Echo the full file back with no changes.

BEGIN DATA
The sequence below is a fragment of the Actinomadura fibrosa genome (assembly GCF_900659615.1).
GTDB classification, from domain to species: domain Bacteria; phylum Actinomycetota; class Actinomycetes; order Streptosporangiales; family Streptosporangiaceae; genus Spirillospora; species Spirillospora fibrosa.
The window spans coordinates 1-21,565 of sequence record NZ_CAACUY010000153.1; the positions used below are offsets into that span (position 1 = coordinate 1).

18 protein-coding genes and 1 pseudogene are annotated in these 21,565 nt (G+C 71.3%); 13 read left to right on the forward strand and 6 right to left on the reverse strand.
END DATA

The sequence below is a fragment of the Actinomadura fibrosa genome (assembly GCF_900659615.1).
GTDB classification, from domain to species: domain Bacteria; phylum Actinomycetota; class Actinomycetes; order Streptosporangiales; family Streptosporangiaceae; genus Spirillospora; species Spirillospora fibrosa.
The window spans coordinates 1-21,565 of sequence record NZ_CAACUY010000153.1; the positions used below are offsets into that span (position 1 = coordinate 1).

18 protein-coding genes and 1 pseudogene are annotated in these 21,565 nt (G+C 71.3%); 13 read left to right on the forward strand and 6 right to left on the reverse strand.